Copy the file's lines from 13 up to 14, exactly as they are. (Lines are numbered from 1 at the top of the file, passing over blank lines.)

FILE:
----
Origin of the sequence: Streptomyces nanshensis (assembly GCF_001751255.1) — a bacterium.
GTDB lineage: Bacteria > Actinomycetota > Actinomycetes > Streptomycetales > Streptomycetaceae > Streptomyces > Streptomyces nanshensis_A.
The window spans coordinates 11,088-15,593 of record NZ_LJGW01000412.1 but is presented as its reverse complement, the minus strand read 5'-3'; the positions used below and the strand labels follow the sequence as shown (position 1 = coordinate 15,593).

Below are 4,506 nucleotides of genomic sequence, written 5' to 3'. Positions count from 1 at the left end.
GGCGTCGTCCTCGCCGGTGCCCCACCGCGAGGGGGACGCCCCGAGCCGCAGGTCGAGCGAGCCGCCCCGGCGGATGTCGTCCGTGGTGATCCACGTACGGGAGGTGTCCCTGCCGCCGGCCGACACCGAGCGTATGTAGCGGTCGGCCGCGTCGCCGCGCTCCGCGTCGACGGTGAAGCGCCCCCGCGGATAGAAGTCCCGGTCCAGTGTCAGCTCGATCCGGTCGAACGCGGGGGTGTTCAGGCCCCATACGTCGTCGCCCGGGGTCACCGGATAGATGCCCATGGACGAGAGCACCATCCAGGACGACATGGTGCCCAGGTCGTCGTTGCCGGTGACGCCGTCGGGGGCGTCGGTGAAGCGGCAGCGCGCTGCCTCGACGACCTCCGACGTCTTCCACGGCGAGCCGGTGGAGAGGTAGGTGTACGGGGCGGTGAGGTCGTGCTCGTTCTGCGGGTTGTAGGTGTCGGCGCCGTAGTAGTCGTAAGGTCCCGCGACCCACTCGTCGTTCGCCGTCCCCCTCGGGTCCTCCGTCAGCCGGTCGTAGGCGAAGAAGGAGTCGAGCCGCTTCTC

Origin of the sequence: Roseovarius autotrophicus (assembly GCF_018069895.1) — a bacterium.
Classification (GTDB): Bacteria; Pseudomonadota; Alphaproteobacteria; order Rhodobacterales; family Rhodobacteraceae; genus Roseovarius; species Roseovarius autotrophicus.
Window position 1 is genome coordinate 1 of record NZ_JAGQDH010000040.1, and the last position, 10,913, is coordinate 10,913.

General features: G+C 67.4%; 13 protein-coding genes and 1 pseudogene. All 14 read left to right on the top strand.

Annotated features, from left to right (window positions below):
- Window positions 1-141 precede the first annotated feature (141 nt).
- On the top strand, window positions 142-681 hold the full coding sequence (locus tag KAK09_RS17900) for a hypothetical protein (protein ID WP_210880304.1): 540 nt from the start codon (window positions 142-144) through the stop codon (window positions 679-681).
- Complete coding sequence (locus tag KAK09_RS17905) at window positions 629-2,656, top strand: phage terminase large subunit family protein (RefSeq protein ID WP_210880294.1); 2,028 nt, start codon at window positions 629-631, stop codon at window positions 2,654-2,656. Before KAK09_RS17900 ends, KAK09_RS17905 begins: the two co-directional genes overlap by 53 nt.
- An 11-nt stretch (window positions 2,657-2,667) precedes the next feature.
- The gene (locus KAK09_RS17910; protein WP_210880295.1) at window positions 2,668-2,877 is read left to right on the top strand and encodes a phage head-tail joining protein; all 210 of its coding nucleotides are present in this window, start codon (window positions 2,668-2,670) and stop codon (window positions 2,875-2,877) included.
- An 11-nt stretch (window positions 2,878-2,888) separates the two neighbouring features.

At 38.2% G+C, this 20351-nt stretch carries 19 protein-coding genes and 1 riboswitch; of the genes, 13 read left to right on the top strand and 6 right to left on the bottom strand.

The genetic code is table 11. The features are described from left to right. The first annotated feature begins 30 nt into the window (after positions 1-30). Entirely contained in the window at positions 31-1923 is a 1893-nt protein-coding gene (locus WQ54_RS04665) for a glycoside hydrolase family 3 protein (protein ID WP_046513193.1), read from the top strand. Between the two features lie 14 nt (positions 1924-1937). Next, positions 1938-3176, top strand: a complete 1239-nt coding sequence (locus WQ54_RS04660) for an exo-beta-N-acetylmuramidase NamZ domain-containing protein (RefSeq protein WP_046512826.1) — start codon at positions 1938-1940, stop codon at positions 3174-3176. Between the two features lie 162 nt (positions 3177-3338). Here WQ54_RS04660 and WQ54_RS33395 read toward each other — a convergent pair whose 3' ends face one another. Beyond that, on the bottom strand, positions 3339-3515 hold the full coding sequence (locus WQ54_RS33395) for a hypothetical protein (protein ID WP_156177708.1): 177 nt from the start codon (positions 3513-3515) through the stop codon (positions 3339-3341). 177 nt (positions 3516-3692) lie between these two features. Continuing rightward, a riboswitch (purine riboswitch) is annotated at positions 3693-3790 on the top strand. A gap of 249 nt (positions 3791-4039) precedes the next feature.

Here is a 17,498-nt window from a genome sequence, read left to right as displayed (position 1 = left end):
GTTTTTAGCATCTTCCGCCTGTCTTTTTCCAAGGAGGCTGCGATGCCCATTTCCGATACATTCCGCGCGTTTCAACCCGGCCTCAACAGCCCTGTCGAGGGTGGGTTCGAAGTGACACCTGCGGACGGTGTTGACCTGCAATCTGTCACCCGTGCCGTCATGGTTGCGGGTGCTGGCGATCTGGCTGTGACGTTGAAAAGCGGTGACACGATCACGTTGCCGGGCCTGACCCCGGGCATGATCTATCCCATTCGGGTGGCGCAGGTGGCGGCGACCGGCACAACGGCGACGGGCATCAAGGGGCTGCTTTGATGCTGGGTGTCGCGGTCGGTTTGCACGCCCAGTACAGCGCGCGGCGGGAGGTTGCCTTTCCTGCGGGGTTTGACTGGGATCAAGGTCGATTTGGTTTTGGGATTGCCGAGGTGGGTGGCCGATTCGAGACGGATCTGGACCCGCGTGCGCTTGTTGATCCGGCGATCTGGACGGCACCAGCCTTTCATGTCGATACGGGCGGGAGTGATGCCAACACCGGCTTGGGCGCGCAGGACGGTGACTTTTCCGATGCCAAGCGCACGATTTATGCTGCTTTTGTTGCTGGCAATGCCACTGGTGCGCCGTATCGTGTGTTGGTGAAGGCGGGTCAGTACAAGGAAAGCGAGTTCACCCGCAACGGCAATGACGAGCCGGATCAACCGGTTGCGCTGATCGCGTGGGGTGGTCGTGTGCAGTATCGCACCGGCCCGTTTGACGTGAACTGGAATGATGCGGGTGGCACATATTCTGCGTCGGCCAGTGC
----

- Complete coding sequence (locus tag KAK09_RS17905) at window positions 629-2,656, top strand: phage terminase large subunit family protein (RefSeq protein ID WP_210880294.1); 2,028 nt, start codon at window positions 629-631, stop codon at window positions 2,654-2,656. Before KAK09_RS17900 ends, KAK09_RS17905 begins: the two co-directional genes overlap by 53 nt.
- An 11-nt stretch (window positions 2,657-2,667) precedes the next feature.